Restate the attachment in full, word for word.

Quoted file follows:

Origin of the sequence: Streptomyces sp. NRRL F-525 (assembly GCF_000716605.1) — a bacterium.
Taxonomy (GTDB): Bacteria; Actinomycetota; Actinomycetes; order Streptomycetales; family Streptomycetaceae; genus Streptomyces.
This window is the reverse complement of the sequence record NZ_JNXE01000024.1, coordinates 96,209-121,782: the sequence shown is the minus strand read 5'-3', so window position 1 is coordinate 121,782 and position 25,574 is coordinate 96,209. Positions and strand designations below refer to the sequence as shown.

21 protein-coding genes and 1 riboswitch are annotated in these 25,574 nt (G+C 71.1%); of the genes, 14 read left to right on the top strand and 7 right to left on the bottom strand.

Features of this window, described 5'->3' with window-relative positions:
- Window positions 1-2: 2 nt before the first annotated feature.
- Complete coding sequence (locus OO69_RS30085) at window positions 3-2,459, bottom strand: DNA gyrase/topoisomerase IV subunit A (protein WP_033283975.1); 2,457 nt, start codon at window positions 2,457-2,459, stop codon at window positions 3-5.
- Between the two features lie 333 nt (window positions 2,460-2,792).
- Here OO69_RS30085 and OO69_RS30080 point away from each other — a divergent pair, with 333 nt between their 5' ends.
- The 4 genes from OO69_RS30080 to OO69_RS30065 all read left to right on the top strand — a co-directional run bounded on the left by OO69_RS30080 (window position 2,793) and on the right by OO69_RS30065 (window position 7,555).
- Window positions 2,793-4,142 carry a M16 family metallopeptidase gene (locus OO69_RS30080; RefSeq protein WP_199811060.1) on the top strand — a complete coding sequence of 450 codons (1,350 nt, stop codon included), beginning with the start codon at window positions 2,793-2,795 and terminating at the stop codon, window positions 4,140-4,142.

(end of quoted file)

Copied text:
Origin of the sequence: Streptomyces sp. NRRL F-525 (assembly GCF_000716605.1) — a bacterium.
Taxonomy (GTDB): Bacteria; Actinomycetota; Actinomycetes; order Streptomycetales; family Streptomycetaceae; genus Streptomyces.
This window is the reverse complement of the sequence record NZ_JNXE01000024.1, coordinates 96,209-121,782: the sequence shown is the minus strand read 5'-3', so window position 1 is coordinate 121,782 and position 25,574 is coordinate 96,209. Positions and strand designations below refer to the sequence as shown.

21 protein-coding genes and 1 riboswitch are annotated in these 25,574 nt (G+C 71.1%); of the genes, 14 read left to right on the top strand and 7 right to left on the bottom strand.

Features of this window, described 5'->3' with window-relative positions:
- Window positions 1-2: 2 nt before the first annotated feature.
- Complete coding sequence (locus OO69_RS30085) at window positions 3-2,459, bottom strand: DNA gyrase/topoisomerase IV subunit A (protein WP_033283975.1); 2,457 nt, start codon at window positions 2,457-2,459, stop codon at window positions 3-5.
- Between the two features lie 333 nt (window positions 2,460-2,792).
- Here OO69_RS30085 and OO69_RS30080 point away from each other — a divergent pair, with 333 nt between their 5' ends.
- The 4 genes from OO69_RS30080 to OO69_RS30065 all read left to right on the top strand — a co-directional run bounded on the left by OO69_RS30080 (window position 2,793) and on the right by OO69_RS30065 (window position 7,555).
- Window positions 2,793-4,142 carry a M16 family metallopeptidase gene (locus OO69_RS30080; RefSeq protein WP_199811060.1) on the top strand — a complete coding sequence of 450 codons (1,350 nt, stop codon included), beginning with the start codon at window positions 2,793-2,795 and terminating at the stop codon, window positions 4,140-4,142.